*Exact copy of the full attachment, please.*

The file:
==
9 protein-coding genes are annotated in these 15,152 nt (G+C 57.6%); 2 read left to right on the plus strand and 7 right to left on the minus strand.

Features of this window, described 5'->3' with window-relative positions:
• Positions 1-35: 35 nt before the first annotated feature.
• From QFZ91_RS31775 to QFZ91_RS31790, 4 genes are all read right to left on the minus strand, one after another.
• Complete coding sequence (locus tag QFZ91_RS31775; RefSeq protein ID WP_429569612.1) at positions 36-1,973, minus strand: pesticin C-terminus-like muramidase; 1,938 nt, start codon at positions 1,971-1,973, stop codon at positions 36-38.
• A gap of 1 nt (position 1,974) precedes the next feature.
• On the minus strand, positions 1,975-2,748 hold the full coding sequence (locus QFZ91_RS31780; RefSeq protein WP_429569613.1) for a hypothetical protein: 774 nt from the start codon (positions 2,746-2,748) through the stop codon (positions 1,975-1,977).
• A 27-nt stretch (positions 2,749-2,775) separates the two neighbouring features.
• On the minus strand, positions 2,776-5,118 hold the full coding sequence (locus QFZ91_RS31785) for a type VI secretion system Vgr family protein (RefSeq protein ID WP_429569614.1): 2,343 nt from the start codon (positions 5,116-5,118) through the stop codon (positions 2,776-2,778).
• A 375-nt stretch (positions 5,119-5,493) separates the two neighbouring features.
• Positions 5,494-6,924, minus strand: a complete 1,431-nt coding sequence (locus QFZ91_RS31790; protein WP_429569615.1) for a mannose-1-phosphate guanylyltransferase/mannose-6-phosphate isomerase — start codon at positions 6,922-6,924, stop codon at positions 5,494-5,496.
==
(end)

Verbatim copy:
9 protein-coding genes are annotated in these 15,152 nt (G+C 57.6%); 2 read left to right on the plus strand and 7 right to left on the minus strand.

Features of this window, described 5'->3' with window-relative positions:
• Positions 1-35: 35 nt before the first annotated feature.
• From QFZ91_RS31775 to QFZ91_RS31790, 4 genes are all read right to left on the minus strand, one after another.
• Complete coding sequence (locus tag QFZ91_RS31775; RefSeq protein ID WP_429569612.1) at positions 36-1,973, minus strand: pesticin C-terminus-like muramidase; 1,938 nt, start codon at positions 1,971-1,973, stop codon at positions 36-38.
• A gap of 1 nt (position 1,974) precedes the next feature.
• On the minus strand, positions 1,975-2,748 hold the full coding sequence (locus QFZ91_RS31780; RefSeq protein WP_429569613.1) for a hypothetical protein: 774 nt from the start codon (positions 2,746-2,748) through the stop codon (positions 1,975-1,977).
• A 27-nt stretch (positions 2,749-2,775) separates the two neighbouring features.
• On the minus strand, positions 2,776-5,118 hold the full coding sequence (locus QFZ91_RS31785) for a type VI secretion system Vgr family protein (RefSeq protein ID WP_429569614.1): 2,343 nt from the start codon (positions 5,116-5,118) through the stop codon (positions 2,776-2,778).
• A 375-nt stretch (positions 5,119-5,493) separates the two neighbouring features.
• Positions 5,494-6,924, minus strand: a complete 1,431-nt coding sequence (locus QFZ91_RS31790; protein WP_429569615.1) for a mannose-1-phosphate guanylyltransferase/mannose-6-phosphate isomerase — start codon at positions 6,922-6,924, stop codon at positions 5,494-5,496.